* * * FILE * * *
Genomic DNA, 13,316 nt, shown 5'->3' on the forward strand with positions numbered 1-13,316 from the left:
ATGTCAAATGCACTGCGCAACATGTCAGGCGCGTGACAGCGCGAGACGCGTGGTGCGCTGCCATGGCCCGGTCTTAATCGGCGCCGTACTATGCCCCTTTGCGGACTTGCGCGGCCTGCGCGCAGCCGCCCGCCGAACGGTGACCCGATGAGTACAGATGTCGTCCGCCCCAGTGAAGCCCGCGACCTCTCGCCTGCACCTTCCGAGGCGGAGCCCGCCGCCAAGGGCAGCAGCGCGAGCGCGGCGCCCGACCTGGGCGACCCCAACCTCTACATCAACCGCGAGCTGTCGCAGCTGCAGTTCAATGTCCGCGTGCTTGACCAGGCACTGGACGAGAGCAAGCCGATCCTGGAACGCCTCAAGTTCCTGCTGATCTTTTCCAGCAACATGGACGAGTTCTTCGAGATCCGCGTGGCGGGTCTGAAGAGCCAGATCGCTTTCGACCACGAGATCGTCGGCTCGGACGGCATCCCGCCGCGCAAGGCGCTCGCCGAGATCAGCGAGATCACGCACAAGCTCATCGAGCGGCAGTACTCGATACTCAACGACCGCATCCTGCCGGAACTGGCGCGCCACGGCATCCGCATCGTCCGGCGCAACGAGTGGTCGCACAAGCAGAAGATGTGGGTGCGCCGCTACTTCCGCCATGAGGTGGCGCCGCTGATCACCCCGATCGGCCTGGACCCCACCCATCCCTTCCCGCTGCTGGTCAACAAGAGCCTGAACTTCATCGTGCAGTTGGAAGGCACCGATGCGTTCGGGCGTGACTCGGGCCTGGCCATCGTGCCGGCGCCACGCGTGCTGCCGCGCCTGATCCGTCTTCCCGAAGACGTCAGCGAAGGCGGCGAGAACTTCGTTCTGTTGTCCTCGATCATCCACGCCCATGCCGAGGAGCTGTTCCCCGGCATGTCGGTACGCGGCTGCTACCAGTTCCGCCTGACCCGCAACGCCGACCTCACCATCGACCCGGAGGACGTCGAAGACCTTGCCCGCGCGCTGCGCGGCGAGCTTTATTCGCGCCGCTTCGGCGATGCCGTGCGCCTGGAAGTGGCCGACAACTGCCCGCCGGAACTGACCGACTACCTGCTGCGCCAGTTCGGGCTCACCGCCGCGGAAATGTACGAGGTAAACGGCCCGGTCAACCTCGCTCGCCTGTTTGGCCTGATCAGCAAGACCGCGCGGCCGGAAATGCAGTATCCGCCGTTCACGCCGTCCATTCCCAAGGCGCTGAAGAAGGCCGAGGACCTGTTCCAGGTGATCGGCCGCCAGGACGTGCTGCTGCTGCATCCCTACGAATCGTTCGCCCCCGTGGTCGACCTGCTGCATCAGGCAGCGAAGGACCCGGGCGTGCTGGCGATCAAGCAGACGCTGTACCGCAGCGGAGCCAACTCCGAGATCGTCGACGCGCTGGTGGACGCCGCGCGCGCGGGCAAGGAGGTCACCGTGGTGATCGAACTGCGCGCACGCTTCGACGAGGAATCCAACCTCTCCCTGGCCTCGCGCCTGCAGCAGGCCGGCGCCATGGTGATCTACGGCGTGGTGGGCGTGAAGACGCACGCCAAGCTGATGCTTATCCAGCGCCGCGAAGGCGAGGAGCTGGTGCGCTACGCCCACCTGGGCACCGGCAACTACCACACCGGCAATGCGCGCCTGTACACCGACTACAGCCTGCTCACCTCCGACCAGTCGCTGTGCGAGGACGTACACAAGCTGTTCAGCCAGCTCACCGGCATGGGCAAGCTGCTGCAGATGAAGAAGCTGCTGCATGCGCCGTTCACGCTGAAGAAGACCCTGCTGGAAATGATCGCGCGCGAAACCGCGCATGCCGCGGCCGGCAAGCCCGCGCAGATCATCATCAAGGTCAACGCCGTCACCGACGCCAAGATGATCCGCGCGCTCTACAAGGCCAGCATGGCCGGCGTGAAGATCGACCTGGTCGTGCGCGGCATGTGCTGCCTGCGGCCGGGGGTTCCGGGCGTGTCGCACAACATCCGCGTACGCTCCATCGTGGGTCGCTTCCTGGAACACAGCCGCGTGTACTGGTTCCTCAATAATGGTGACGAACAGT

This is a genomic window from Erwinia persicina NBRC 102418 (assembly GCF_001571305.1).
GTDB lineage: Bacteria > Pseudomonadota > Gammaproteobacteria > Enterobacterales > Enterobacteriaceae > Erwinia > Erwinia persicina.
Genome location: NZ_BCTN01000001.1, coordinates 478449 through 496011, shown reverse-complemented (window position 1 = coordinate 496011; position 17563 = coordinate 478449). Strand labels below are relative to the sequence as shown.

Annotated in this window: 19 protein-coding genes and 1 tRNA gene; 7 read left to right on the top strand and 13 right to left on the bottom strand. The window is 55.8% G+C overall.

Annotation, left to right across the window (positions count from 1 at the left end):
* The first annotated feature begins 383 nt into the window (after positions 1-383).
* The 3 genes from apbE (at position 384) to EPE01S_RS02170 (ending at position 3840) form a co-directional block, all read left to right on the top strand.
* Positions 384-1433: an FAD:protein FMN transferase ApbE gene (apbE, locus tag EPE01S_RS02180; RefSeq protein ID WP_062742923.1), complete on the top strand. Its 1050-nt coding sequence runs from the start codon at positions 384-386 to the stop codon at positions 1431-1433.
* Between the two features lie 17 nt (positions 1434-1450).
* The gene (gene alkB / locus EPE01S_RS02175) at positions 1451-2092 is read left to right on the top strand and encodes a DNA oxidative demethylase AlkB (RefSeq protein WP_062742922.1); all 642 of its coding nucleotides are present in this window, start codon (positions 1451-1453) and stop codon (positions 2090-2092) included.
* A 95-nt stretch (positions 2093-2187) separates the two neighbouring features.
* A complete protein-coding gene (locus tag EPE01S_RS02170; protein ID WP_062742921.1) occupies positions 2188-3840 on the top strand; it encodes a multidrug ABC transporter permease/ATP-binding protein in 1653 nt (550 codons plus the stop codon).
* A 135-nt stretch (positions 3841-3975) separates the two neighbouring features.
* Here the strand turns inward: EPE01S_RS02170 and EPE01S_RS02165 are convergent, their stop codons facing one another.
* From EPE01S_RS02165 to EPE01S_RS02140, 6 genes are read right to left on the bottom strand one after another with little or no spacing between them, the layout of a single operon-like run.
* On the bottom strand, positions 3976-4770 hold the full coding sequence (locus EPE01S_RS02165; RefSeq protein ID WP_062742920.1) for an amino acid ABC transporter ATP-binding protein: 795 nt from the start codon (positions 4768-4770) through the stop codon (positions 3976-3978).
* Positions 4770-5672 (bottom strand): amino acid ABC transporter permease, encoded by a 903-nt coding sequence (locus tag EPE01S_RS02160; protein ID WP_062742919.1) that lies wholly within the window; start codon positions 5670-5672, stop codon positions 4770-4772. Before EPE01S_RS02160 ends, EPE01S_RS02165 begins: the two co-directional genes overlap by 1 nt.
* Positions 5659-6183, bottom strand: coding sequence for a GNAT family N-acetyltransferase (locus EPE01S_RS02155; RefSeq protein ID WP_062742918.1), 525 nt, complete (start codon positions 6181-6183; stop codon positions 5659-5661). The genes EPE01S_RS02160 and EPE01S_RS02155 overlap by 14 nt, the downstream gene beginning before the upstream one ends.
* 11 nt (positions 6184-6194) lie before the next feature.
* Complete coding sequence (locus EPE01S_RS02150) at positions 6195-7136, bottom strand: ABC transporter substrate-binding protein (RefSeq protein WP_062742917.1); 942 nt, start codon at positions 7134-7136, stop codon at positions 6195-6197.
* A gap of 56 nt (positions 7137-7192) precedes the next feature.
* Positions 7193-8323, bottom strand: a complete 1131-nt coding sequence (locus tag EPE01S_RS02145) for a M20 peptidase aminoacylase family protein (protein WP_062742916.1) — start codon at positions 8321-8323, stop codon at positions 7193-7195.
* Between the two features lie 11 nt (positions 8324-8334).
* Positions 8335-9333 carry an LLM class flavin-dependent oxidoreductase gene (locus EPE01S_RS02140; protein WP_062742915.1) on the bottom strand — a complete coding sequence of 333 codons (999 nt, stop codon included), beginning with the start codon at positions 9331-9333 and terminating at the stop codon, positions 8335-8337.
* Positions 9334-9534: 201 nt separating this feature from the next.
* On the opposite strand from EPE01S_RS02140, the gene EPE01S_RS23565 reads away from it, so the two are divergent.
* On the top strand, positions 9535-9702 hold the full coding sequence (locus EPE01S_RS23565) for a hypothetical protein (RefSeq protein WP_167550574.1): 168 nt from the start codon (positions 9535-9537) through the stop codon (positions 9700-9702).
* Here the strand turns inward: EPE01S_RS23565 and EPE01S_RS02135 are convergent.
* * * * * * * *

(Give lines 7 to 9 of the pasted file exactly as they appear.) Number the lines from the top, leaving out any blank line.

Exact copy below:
Annotation, left to right across the window (positions count from 1 at the left end):
* The first annotated feature begins 383 nt into the window (after positions 1-383).
* The 3 genes from apbE (at position 384) to EPE01S_RS02170 (ending at position 3840) form a co-directional block, all read left to right on the top strand.